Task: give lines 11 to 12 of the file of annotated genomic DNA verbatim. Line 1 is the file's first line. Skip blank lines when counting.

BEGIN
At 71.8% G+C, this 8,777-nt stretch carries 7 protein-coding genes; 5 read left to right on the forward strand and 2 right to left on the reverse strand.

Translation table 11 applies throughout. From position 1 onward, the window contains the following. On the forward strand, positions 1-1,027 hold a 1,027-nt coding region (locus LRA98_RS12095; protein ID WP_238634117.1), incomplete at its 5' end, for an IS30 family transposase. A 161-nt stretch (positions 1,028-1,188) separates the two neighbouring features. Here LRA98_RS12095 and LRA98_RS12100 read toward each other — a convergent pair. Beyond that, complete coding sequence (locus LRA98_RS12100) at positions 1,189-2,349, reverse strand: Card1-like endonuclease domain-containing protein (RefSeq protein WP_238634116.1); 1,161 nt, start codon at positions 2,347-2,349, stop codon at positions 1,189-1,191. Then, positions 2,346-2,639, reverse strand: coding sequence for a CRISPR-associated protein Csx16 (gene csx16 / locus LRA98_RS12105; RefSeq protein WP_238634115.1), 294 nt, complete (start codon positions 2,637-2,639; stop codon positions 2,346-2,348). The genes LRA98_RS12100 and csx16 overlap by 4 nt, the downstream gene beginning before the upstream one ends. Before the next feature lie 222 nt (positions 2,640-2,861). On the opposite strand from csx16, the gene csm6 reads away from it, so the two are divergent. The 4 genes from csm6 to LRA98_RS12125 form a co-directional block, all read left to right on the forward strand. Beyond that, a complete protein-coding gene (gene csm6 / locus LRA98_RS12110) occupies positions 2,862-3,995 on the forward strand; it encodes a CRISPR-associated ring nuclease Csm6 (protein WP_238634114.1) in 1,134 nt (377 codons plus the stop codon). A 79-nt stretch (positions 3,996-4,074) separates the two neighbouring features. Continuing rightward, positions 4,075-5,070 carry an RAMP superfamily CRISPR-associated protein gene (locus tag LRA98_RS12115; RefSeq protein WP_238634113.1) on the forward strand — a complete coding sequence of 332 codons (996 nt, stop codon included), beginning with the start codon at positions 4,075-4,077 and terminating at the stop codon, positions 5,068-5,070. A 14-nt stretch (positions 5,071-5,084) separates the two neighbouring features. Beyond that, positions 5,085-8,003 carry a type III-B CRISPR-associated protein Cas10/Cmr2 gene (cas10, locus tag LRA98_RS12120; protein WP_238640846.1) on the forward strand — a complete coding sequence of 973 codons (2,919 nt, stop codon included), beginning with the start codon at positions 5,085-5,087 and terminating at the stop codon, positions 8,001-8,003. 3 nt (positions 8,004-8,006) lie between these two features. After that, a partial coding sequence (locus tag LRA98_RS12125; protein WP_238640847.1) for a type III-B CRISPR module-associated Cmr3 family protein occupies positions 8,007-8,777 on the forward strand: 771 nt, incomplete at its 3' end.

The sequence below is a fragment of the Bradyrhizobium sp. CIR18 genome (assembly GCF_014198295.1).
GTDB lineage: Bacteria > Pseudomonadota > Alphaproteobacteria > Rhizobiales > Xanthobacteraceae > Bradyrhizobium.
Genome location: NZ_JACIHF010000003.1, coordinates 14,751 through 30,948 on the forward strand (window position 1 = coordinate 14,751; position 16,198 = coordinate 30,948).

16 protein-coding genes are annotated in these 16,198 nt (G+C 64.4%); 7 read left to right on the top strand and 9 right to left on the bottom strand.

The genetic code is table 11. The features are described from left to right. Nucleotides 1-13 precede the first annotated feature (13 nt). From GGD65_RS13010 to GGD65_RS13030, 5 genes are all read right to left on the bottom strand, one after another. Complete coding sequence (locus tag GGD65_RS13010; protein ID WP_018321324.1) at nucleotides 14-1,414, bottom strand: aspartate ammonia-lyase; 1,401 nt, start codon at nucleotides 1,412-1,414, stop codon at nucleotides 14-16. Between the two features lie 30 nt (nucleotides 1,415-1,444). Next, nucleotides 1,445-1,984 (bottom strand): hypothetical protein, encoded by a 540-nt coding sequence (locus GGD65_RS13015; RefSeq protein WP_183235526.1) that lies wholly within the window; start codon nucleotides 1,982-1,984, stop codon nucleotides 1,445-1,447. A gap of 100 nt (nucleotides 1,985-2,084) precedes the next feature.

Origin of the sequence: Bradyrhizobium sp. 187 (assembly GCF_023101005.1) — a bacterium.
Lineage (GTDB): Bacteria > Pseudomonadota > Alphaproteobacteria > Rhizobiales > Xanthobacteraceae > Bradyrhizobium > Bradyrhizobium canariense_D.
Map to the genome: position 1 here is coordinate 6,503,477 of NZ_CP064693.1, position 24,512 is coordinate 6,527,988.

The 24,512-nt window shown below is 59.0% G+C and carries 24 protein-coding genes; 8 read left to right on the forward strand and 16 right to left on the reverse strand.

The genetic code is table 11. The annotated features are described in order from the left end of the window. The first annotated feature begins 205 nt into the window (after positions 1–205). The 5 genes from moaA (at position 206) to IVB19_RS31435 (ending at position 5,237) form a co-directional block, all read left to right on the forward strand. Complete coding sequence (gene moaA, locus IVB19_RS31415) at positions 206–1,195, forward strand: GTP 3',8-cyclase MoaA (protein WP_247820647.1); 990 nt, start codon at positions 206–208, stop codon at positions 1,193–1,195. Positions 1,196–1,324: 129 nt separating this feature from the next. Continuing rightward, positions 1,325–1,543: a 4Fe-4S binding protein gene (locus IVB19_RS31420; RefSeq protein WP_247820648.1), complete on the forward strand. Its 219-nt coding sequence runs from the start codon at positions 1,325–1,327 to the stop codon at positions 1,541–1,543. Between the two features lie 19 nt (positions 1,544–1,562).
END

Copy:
The 24,512-nt window shown below is 59.0% G+C and carries 24 protein-coding genes; 8 read left to right on the forward strand and 16 right to left on the reverse strand.

The genetic code is table 11. The annotated features are described in order from the left end of the window. The first annotated feature begins 205 nt into the window (after positions 1–205). The 5 genes from moaA (at position 206) to IVB19_RS31435 (ending at position 5,237) form a co-directional block, all read left to right on the forward strand. Complete coding sequence (gene moaA, locus IVB19_RS31415) at positions 206–1,195, forward strand: GTP 3',8-cyclase MoaA (protein WP_247820647.1); 990 nt, start codon at positions 206–208, stop codon at positions 1,193–1,195. Positions 1,196–1,324: 129 nt separating this feature from the next. Continuing rightward, positions 1,325–1,543: a 4Fe-4S binding protein gene (locus IVB19_RS31420; RefSeq protein WP_247820648.1), complete on the forward strand. Its 219-nt coding sequence runs from the start codon at positions 1,325–1,327 to the stop codon at positions 1,541–1,543. Between the two features lie 19 nt (positions 1,544–1,562).